In the summer of 2013, I bought a 6-year-old gray warmblood gelding named Cavalier II sight unseen off of a video from Europe with the goal that one day that horse would be a winning grand prix mount. But buying horses with dreams of grand prix is like playing the lotto: Anything can happen.
Five years later, I hit the jackpot! On Saturday, May 12, “Cav” and I celebrated our very first grand prix victory, winning the $25,000 Maffitt Lake Grand Prix in Cumming, Iowa!
I’ve had a few big wins before—like team and individual gold medals at the 2004 North American Junior and Young Rider Championships—and when the horse is one you have brought along yourself, those wins feel particularly rewarding and reassuring that you’ve got what it takes.
Much like Memphis, the horse I brought along from his 6-year-old year to the wins at NAJYRC, Cav is a horse I’ve brought along from the 6-year-old jumpers to the grand prix. When you buy a young horse like Cav and start to move it up the ranks, with each step up the ladder, there’s a little bit of a question of, “Is this where they max out? Do they have what it takes to make it to the next level?”
I’ll be the first to admit there have been times when I’ve doubted myself, doubted our partnership, and questioned whether we’re pushing past the level where Cavalier is most comfortable.
Just this winter, we started the season at the Winter Equestrian Festival in Wellington, Florida, where Cavalier topped a highly competitive field of 42 horses to win a 1.35-meter class, and that gave me a big boost of confidence. Then, we went to Ocala, Florida, and I didn’t really feel like we were totally clicking. Cav however kept showing me that he had it in him and could really do this, so I reevaluated and took some things back to the basics.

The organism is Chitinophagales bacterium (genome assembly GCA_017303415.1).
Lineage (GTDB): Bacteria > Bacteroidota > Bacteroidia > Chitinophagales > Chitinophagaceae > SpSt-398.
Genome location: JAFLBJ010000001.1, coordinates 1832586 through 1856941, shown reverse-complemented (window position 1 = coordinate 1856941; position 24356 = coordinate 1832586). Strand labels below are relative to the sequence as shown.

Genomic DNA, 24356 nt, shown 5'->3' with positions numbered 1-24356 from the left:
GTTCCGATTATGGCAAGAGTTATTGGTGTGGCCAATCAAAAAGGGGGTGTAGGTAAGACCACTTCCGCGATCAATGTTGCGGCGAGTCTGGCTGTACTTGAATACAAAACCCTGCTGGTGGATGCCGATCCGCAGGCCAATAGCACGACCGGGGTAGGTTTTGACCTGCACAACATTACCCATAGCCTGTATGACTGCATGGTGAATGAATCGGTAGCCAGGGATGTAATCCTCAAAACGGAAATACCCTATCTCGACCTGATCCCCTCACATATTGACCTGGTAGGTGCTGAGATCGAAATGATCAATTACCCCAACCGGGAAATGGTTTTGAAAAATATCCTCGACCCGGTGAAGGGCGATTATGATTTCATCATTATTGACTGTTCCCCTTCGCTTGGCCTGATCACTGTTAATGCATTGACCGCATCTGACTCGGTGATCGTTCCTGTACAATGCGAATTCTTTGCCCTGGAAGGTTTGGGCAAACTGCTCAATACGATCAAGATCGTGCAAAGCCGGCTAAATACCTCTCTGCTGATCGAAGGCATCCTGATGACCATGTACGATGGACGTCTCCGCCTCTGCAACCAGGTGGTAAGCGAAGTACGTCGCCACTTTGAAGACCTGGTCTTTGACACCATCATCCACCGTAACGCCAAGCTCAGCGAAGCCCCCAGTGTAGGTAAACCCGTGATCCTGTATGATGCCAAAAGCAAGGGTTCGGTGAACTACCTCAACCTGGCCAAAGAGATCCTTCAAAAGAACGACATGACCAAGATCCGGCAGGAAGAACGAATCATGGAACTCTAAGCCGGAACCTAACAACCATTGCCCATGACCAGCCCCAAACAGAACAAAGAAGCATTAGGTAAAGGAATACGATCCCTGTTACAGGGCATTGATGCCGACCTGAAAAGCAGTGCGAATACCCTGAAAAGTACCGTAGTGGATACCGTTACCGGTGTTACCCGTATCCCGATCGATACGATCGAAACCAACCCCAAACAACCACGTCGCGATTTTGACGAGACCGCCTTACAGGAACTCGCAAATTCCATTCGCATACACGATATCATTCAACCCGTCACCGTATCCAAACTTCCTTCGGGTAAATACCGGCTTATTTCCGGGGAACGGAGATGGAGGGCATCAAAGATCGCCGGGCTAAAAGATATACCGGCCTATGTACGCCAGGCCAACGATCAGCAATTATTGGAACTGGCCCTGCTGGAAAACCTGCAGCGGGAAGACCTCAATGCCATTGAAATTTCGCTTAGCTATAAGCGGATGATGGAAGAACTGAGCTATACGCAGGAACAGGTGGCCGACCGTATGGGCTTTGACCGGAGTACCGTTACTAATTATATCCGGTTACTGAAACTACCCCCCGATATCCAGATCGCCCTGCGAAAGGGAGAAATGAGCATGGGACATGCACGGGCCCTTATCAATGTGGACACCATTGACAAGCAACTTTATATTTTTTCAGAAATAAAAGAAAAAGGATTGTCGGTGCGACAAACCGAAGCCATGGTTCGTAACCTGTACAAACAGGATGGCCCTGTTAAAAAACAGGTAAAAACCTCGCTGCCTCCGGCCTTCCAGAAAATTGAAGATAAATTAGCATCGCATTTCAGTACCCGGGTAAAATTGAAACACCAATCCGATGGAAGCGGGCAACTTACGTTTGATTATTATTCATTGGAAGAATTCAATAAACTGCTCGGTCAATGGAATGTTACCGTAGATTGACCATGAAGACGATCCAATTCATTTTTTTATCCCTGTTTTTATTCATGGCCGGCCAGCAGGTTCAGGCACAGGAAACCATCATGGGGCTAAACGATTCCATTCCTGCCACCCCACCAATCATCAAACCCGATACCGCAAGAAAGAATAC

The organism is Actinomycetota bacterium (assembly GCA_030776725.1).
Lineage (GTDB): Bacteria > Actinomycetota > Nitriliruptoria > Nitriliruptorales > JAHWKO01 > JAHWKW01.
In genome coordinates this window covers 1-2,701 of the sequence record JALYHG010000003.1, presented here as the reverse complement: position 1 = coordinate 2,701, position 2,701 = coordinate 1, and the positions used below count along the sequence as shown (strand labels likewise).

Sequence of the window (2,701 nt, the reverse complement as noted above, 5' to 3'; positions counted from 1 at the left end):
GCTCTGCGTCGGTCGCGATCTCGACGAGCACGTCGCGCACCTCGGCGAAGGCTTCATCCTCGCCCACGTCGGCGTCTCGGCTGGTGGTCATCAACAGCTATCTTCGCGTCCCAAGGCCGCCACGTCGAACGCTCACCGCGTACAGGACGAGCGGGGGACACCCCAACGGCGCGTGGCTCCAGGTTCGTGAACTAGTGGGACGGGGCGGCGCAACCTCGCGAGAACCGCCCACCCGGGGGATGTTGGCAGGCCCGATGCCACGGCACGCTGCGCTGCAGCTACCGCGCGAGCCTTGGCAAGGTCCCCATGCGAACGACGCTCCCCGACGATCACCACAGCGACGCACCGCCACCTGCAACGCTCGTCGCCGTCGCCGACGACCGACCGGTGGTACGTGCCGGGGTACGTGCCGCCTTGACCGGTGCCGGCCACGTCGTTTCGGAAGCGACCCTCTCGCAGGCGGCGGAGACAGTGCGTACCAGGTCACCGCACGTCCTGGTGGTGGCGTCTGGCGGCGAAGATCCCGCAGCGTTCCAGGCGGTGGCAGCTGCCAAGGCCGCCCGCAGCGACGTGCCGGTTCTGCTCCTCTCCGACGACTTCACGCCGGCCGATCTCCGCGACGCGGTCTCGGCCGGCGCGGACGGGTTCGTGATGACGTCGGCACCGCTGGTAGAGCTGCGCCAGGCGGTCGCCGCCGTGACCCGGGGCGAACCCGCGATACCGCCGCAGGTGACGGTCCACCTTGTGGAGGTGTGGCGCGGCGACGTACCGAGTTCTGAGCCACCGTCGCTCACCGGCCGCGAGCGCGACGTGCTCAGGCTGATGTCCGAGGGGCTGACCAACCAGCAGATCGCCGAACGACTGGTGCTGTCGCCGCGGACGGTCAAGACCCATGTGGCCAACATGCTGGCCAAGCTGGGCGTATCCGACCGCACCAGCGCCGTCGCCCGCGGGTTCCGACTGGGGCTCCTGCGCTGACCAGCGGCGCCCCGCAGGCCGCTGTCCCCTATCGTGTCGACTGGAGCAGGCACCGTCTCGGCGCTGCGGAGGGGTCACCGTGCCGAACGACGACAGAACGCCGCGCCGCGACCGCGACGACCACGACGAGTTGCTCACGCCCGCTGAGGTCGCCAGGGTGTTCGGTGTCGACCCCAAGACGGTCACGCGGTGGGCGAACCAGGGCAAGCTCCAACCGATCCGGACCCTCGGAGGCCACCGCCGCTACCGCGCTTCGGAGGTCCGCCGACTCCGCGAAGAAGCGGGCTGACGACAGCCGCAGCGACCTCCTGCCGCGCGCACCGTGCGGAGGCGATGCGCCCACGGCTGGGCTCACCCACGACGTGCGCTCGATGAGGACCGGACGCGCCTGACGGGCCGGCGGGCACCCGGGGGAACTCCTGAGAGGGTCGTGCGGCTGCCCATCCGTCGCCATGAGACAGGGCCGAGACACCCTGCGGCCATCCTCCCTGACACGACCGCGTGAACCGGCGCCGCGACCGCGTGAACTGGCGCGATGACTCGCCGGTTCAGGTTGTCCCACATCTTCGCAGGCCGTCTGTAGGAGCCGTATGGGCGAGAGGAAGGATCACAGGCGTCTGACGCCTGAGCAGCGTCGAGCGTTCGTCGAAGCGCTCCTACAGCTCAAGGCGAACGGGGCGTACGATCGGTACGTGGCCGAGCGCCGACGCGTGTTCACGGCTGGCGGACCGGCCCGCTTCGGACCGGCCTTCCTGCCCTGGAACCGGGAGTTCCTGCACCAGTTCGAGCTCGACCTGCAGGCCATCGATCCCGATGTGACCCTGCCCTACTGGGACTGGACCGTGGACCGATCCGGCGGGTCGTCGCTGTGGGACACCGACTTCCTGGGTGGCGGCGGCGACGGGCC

Sometimes, when you get caught up in showing—especially during the busy winter season in Florida—it’s easy to forget about the basics and the homework, and I had to remind myself of that. In the five years that I’ve had Cavalier, I’ve really taken my time with him and placed a strong emphasis on the basics and his flatwork, so that’s what I did. I re-disciplined myself to putting in the homework with him before putting us to the test, and it’s paid off tenfold.
In bringing along any horse, I’ve found there is a lot of that: the ups and downs, the return to the fundamentals, the trial and error. I’ve spent a lot of time figuring out what tools work best for Cavalier and me in the ring; we’ve been through a number of different bits and bridles and various ways to practice exercises at home. I worked with Wim Janssen in Florida, and he really helped me to figure out that less is more with a horse like Cavalier who has a little bit of a funny mouth, and I feel like I’ve finally sorted that out.
To now see all of that—all of the pieces of the puzzle and the five years of sweat, tears, hard work, time and money—come together in the grand prix ring is an absolutely incredible feeling!
Leading the victory gallop in the $25,000 Maffitt Lake Grand Prix was like a huge pat on the back for myself and for everyone who has supported Cavalier and me. It reminded me that I have what it takes; I prepared myself to walk into that grand prix ring not only on Saturday, May 12, but also every day for the last five years with Cavalier. And even more so, it reassured me that the horse I bought off of a video clip five years ago truly has what I saw in him then. I can’t wait to see what the rest of his future holds!
Born and raised in Sheffield, Massachusetts, Caitlyn Shiels began riding at the age of 8. In 2018, Shiels launched her own True North Stables, based in Illinois and Florida and dedicated to providing individualized training and opportunities that allow horse and rider to excel in the sport.